The women that come to her often need urgent medical attention. Some are admitted to hospital for a day, others for months. Some need total reconstructive surgery of their genitals.
"If hospitals have to perform ten of these operations a day, that's money that could be invested in a project empowering women, training them, so they can be financially independent," she said.
Much of the foundation's work focuses on modernizing the perception of a woman's role in society, engaging whole communities in the discussion.
Veena O'Sullivan, head of sexual violence and peacebuilding at the UK development charity Tearfund tells me one of the key challenges lies in transforming the restrictive notion of masculinity.
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"One in every four men globally has committed violence against women or girls—meaning three out of four men have not. Those men aren't speaking up and that is an extraordinary force that needs to be unleashed," she said. "Women raised these men. As mothers, we are responsible for raising boys like we raise girls. Patriarchy is about power and harmful social norms, so addressing gender injustices is core to the work we do."
Tearfund also works to transform religious communities into safe spaces for victims, a complex task when virginity and repression of female sexuality so often prevail as revered values.
"A lot of the time when faith communities are saying the most astonishingly ridiculous things, it is fear of the unknown," O'Sullivan said. "We ask them: 'Do you think that because of your faith or do you think that because of your culture?' And when you sift through that, a lot of it isn't because of faith, the harmful social norms are a big mixed bag."
Kanja's foundation often sees women who have been abandoned by their families, or chased out of their homes as a result of their trauma. Others keep it secret and tell no one apart from her staff.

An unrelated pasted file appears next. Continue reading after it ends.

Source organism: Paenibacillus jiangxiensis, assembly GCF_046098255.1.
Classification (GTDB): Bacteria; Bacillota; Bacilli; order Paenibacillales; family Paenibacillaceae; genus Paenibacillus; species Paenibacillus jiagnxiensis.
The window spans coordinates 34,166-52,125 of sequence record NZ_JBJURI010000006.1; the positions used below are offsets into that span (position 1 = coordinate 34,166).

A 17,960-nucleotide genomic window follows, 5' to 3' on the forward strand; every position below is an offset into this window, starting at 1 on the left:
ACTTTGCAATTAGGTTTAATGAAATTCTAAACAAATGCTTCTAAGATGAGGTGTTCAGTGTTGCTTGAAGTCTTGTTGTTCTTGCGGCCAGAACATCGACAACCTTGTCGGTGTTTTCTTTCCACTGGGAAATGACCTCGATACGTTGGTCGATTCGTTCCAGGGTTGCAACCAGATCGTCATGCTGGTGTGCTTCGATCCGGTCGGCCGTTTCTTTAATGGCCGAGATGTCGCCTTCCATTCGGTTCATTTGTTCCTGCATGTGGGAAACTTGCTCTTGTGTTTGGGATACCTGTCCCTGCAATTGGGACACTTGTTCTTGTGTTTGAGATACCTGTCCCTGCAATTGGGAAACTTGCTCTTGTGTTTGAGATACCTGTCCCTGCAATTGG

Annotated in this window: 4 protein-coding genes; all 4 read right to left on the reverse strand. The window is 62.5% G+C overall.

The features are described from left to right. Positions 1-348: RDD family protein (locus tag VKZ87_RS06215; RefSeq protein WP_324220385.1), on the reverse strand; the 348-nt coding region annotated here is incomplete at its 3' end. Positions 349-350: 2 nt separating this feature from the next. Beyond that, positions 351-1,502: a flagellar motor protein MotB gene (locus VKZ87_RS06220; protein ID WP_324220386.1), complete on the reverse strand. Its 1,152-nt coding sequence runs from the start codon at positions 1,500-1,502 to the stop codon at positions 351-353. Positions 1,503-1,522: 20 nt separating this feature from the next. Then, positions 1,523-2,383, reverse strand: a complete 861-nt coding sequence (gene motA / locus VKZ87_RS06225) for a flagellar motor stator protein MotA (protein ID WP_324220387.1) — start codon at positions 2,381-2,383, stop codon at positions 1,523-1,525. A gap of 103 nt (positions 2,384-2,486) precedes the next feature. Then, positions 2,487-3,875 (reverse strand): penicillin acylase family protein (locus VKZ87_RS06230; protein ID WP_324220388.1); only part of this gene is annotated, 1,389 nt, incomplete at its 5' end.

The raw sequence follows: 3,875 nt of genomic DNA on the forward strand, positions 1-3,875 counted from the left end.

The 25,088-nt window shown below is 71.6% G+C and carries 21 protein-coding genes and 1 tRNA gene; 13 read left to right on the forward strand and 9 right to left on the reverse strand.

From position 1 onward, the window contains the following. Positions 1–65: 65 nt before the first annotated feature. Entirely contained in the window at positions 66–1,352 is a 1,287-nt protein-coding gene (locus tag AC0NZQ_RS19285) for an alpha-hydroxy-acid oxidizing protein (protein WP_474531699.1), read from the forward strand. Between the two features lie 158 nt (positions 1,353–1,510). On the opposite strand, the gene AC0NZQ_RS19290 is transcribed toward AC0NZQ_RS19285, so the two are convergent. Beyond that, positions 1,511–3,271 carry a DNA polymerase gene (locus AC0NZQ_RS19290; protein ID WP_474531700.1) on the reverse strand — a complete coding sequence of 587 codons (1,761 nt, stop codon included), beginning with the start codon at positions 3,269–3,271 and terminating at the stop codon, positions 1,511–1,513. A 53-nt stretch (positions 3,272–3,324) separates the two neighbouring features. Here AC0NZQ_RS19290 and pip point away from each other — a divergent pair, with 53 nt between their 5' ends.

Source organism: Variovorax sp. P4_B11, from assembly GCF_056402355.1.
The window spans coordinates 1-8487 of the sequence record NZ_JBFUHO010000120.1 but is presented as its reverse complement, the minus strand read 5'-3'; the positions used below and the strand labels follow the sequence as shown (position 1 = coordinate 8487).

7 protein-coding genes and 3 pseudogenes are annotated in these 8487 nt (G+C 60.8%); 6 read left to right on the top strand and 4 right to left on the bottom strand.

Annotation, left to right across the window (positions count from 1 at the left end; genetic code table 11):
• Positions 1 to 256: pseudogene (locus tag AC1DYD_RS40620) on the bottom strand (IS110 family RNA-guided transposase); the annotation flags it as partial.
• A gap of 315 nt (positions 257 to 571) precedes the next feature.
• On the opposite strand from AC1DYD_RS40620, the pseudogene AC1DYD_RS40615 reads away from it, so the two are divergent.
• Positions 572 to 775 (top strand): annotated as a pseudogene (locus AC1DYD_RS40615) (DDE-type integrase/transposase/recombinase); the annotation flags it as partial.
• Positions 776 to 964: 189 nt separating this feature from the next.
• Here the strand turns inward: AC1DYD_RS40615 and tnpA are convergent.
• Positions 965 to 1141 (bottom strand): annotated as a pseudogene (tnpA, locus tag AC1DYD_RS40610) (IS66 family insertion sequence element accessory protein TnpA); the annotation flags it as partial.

"My own family know this happened to me but they don't have communication structures so it's difficult to open up to them. I understand where my parents are coming from because in Kenya sex is a conversation that is supposed to happen in darkness and behind closed doors, it's not an easy conversation to have openly," she said. "My younger sister cannot talk to her own children about sex, she asks me to speak to them."
Despite the discomfort, Kanja is determined in her fight for openness and equality. She says that her family often ask her when she will get married, and she always replies that she is yet to meet the right person.
"I'm not ready to just give up what I'm currently doing, I've seen it transform lives," she said. "I'm not under any pressure because I've told my parents and my friends, if that's the conversation they want to have, they can have it by themselves."
We'll start to see change with the realization that if one person is affected, everyone is affected.
Kanja is buoyed by her work, the impact of which is tangible. When we speak she is in Dublin but she is itching to get back to the foundation where she knows she can deliver real change on the ground. Her rape has undoubtedly changed the trajectory of her life.
"I can say I've recovered but that ordeal will never come out of your head. It takes time, don't rush the person, let the person make the decisions for themselves," she said.
"The more we talk about it, the more people want to know. We'll start to see change with the realization that if one person is affected, everyone is affected."